Mugabe must clarify precious diamond income plundering :
ZIMBABWE President Robert Mugabe’s claim a week ago that $15 billion was plundered from diamond revenue by mining companies made for interesting reading. Initially there was a muted response to the claims, but now a lot of dust has been raised and the people of Zimbabwe are now demanding accountability.
$15 billion is a ton of money and it could have gone a long way in removing Zimbabwe from its economic crisis and Zimbabweans have every right to shout blue murder.
However, while we demand accountability and transparency, there is need to interrogate Mugabe’s claims and not take them at face value.
Nigerian adage says when a leopard wants to eat its young ones, it first accuses them of possessing a scent reminiscent of goats and we fear Mugabe’s statement was meant to legitimise the closure of the Chiadzwa diamond fields and shut the diamond organizations down.
While we will not take the side of the diamond mining companies, the timing of the accusations is also interesting.
If Mugabe and his government were sincere that such an amount of money had been looted, then they would have acted long back rather than first try to consolidate the nine companies into one and when that had failed, force them to shutdown.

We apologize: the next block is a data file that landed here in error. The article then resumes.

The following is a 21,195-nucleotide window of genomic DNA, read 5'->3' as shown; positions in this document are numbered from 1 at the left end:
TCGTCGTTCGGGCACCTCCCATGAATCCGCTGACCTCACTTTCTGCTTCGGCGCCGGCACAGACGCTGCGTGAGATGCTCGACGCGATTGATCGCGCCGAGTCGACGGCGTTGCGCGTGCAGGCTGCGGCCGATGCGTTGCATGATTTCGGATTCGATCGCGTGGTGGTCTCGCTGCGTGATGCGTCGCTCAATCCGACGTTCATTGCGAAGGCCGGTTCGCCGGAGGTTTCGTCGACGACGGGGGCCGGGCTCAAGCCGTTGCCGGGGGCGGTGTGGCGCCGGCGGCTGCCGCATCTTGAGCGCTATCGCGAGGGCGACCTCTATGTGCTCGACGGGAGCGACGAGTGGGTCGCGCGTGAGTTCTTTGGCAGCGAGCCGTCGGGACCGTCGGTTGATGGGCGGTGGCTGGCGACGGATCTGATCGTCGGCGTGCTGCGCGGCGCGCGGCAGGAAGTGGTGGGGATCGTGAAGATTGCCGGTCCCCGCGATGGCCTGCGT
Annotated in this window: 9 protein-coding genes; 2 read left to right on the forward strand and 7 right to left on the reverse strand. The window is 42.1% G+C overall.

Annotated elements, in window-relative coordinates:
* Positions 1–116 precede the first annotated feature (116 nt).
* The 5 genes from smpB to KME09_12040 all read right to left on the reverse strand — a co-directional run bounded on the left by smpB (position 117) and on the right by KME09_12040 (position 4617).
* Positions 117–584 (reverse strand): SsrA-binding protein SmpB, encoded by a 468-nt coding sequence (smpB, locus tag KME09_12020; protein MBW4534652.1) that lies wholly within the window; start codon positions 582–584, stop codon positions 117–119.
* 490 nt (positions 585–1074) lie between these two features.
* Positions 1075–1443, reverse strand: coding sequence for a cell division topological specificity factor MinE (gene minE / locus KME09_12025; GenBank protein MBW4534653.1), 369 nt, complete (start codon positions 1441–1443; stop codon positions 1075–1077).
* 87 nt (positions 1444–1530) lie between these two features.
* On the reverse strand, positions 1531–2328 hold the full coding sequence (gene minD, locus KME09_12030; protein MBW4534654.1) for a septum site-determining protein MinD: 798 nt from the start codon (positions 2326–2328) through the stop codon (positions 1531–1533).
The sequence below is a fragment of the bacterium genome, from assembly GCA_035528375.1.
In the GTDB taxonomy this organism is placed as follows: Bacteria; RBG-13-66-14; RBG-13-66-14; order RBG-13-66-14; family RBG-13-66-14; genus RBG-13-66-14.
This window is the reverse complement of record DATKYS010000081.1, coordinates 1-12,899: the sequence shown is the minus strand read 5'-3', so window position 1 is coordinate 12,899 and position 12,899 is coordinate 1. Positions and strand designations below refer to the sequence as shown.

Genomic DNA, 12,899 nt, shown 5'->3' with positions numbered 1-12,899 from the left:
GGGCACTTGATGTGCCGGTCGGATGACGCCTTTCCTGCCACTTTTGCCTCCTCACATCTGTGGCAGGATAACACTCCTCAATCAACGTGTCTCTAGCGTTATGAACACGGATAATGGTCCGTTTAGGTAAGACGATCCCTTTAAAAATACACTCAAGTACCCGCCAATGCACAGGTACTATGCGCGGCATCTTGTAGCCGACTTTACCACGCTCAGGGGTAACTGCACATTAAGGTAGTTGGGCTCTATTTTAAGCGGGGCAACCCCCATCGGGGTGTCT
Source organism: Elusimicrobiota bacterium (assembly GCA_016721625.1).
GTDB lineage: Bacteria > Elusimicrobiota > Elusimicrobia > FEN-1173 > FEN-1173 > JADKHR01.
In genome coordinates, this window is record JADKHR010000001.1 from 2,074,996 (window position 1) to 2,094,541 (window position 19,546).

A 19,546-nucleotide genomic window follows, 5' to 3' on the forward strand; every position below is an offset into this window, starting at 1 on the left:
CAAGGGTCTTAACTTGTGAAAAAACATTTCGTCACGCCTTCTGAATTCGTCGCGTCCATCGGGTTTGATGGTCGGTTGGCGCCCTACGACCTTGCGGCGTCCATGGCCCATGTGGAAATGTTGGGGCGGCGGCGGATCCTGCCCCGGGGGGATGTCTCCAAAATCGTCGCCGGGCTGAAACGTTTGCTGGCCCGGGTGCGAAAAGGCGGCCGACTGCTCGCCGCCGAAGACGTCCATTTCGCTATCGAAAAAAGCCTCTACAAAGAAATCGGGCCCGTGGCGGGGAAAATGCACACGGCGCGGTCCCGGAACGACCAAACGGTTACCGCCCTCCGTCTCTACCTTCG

Mines and Mining Development minister Walter Chidakwa must explain why he wanted the nine companies to consolidate into one if they were stealing so much money from Zimbabweans. The logical thing to do would have been to ensure that these companies were prosecuted and their operations shut.
However, the way Mugabe and Chidakwa have gone about it will instead raise more questions than answers, because this is high level corruption and these miners should not have been given a second chance.
Mugabe’s statement had the effect of condemning the diamond mining companies in the court of public opinion and somehow absolving his government from the alleged looting.
The statements also call for more scrutiny considering that the Zimbabwe Mining Development Corporation (ZMDC) owns a 50% stake in all the diamond mining companies and questions must be asked on where they were when all this money was being looted.
Mugabe’s statements were meant to generate outrage against the diamond mining companies, but this has boomeranged spectacularly and now Zimbabweans need answers from the President, ZMDC and all the ministers on how they could turn a blind eye to looting of such an unprecedented scale.
To put into perspective the money that Mugabe claims was looted, Zimbabwe’s budget is just over $3 billion and $15 billion would have been enough to finance the country for four years, yet the President had to wait until his birthday interview to make such startling allegations.
This raises the apparition that, if for sure these organizations had plundered so much, they had the gift and the insurance of the legislature.
At the point when previous Finance clergyman Tendai Biti raised assertions that precious stone cash was not advancing toward Treasury, he was blamed for lying and political rent looking for conduct. After three years he has been vindicated, however at what expense to the legislature?
The administration’s hands are not clean and Mugabe must make a move instead of simply accusing the mining organizations that now resemble the advantageous fall folks.